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Feds target Google ‘power of defaults’ in second day of antitrust trial

An expert for the prosecution testified that as creatures of habit, humans would rather stick with a default setting then do even the simplest steps to change something.

WASHINGTON (CN) — Federal prosecutors on Wednesday took aim at Google’s exclusive agreements with mobile phone and internet browser companies during the second day of the landmark antitrust case. 

Google’s contracts make their search engine the default option on iPhones, Android devices and browsers like Firefox and Opera in exchange for a portion of the advertising revenue. In the eyes of the government, those agreements have helped Google create a monopoly over internet searches and led to “monopolistic behavior” by the company to maintain their dominance. 

During opening arguments before U.S. District Judge Amit Mehta on Tuesday, Google attorney John Schmidtlein defended those agreements, saying that while they make Google the first search engine most consumers will encounter when first using their devices or opening a browser, it does not preclude them from changing to another engine like Bing, DuckDuckGo or Ecosia. 

He specifically laid out the quick process required to change the default engine on iPhone, which only takes four steps: open Safari, select the search tab, click the search engine menu and select your new default.

Prosecutors called witnesses who could speak directly to the “power of defaults” and push back on Schmidtlein’s assertion that Google’s default status has little effect on its users. 

Antonio Rangel, a professor of neuroscience and behavioral economics at Caltech, explained that humans are creatures of habit and that even a single step is enough of a barrier to prevent people from changing something.

Rangel pointed to a decision by Apple in 2012 to make Apple Maps the default navigation app on its devices — meaning it was preloaded out of the box and addresses online linked directly to the app — and how despite being an inferior product, Apple Maps became the dominant navigation app.

The Apple Maps incident was in the back of Google’s mind a few years later, when Apple considered whether to allow its users to choose their default engine in Safari, a “code red” situation for Google. Rangel testified that internal Google documents showed the company estimated a massive shortfall based on its experience with Apple Maps.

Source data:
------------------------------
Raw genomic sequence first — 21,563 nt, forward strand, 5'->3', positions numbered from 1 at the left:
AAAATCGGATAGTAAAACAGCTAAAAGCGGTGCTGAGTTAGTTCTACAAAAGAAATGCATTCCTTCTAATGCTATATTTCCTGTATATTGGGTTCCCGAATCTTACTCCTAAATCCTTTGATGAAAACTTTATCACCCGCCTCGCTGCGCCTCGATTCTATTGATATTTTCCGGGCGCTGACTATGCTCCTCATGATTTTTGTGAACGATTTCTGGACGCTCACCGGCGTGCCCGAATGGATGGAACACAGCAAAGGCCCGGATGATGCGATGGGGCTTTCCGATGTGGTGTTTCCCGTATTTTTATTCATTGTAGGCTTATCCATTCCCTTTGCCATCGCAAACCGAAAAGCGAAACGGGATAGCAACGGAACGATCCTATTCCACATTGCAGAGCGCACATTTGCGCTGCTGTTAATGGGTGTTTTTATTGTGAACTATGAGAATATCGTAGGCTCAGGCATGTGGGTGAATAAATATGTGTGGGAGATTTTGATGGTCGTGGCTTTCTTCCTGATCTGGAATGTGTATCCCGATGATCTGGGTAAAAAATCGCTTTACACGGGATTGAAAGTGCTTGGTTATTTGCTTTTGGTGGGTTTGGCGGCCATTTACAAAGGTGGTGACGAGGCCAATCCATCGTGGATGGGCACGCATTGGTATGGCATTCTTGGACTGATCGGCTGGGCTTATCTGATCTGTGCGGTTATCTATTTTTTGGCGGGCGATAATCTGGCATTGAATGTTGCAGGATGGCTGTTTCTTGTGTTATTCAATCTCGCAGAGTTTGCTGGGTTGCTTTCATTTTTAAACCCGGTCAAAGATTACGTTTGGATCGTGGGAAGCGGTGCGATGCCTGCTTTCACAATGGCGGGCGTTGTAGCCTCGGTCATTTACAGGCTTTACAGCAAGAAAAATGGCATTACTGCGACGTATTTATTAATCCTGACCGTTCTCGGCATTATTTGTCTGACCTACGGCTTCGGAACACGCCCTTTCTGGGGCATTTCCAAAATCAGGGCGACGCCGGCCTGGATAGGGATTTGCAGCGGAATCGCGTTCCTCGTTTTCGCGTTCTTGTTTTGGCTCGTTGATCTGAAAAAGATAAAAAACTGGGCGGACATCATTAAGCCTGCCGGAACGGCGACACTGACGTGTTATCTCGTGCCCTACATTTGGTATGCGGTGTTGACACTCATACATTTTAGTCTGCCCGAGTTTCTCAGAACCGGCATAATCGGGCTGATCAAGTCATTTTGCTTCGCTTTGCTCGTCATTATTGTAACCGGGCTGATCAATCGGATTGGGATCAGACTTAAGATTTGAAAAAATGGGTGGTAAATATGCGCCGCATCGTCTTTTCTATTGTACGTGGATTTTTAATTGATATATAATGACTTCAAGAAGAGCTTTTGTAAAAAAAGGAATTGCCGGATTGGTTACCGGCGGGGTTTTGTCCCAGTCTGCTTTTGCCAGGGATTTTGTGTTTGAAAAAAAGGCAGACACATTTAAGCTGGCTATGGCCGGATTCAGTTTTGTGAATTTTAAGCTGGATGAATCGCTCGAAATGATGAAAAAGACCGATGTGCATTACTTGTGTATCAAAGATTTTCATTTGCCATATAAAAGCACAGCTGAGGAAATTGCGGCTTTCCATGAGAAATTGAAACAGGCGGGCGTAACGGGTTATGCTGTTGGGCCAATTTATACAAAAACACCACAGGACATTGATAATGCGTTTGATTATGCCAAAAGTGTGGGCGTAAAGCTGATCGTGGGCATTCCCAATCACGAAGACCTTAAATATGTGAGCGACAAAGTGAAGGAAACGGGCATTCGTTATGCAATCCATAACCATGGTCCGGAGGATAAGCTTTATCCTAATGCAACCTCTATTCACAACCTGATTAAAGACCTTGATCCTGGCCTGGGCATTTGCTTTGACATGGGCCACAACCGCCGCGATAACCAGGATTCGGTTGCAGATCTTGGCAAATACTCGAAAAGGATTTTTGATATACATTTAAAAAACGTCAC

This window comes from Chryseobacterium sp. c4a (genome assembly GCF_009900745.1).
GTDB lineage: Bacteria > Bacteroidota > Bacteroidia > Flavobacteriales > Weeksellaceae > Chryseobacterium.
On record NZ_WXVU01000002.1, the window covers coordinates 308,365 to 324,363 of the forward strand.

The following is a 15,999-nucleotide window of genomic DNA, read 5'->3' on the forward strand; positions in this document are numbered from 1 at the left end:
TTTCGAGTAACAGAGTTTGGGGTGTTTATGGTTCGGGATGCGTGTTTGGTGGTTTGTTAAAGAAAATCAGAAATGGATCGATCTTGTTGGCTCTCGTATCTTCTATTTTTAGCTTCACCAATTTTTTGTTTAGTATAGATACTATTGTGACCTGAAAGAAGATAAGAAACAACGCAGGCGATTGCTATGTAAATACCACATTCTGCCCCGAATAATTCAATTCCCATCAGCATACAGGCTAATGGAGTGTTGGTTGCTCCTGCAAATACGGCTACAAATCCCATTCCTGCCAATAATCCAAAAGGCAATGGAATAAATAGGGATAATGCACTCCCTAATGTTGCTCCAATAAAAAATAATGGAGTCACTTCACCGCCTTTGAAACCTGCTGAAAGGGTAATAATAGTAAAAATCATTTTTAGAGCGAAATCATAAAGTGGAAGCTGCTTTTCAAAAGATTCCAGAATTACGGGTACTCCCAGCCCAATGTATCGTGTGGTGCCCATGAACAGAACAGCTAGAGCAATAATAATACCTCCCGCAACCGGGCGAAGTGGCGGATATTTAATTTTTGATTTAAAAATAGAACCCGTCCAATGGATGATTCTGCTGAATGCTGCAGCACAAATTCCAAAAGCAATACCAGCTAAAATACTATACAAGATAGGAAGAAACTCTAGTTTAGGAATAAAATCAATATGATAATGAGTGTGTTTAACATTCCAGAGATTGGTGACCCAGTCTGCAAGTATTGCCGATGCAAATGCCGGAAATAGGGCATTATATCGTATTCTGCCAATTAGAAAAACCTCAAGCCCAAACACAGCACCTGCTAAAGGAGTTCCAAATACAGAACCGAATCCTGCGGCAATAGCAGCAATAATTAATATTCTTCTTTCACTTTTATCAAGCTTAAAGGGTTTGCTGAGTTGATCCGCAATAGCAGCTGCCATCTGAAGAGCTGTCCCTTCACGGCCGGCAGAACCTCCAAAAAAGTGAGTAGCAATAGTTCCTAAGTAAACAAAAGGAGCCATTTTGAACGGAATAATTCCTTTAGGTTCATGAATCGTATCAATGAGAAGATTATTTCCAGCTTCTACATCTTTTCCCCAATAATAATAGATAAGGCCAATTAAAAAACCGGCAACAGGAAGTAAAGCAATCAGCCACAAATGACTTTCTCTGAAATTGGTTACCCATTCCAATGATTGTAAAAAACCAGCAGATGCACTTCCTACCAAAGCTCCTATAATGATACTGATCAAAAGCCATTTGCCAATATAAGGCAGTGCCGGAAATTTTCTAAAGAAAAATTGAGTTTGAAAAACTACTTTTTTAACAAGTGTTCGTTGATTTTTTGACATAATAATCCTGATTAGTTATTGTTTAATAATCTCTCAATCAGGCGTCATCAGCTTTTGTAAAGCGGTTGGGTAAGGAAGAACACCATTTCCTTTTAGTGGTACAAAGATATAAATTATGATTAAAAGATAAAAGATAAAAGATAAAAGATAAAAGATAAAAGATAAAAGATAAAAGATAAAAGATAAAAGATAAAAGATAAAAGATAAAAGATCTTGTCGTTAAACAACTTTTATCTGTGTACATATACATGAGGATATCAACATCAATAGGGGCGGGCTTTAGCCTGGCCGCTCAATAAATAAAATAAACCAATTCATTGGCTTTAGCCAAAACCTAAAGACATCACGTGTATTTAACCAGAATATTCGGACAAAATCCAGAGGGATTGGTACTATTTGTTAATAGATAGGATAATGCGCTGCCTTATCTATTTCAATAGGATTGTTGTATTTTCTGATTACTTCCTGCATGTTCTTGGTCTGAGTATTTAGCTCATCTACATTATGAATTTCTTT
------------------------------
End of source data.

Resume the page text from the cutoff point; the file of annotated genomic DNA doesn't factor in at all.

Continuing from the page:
Justice Department attorney Kenneth Dintzer said in his opening arguments Tuesday that Google prevented the catastrophe by strongarming Apple and threatening to end its revenue sharing agreement with the company.

Google was fully aware of the potential benefits it could gain from better understanding their users’ behavior, Rangel said, pointing to the company’s hiring of Maya Shankar — a cognitive scientist who founded the White House Social and Behavioral Sciences Team — to lead its Behavioral Economic team. 

The government also called Chris Barton, a former member of Google’s strategic partnerships for mobile devices from 2004 to 2010 — and founder of the music identification app Shazam — who testified Google viewed exclusivity with mobile developers a big priority.

He spoke specifically about his experience gaining such a deal with Telefonica, a Spanish telecommunications company and one of the largest mobile network providers in the world.

“Without exclusivity, you can sign a deal and the next day it might just be an option for Telefonica to use Google search, then the next day Microsoft or Yahoo can come in and make an exclusivity deal,” Barton said on Wednesday. 

Prosecutors called Hal Varian, chief economist for Google, back to the stand after his cagey testimony on Tuesday, but got very little out of him again Wednesday. 

However, one exchange added further light for what may become a bigger issue as more and more Google employees are called to the stand. Dintzer asked Varian whether he had received any “antitrust training” instructing him to be use specific language in internal communications so as not to draw the ire of regulators.

Varian repeatedly tried to take Dintzer’s phrasing literally, saying he had not received any formal training, such as classes, during his time with the company. But when Dintzer pushed back and asked if he had any sort of conversation on the topic, Varian could only say he could not recall, an answer he provided consistently during the government’s questioning. 

Meanwhile, just across the street from Wednesday’s proceedings at the federal courthouse in Washington, Google CEO Sundar Pichai attended a closed Senate session on artificial intelligence. He attended along with other Big Tech leaders like Elon Musk and Mark Zuckerberg. 

Thursday's hearing will consist mainly of closed-door testimony from Google and Verizon employees.

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Categories / Business, Technology, Trials

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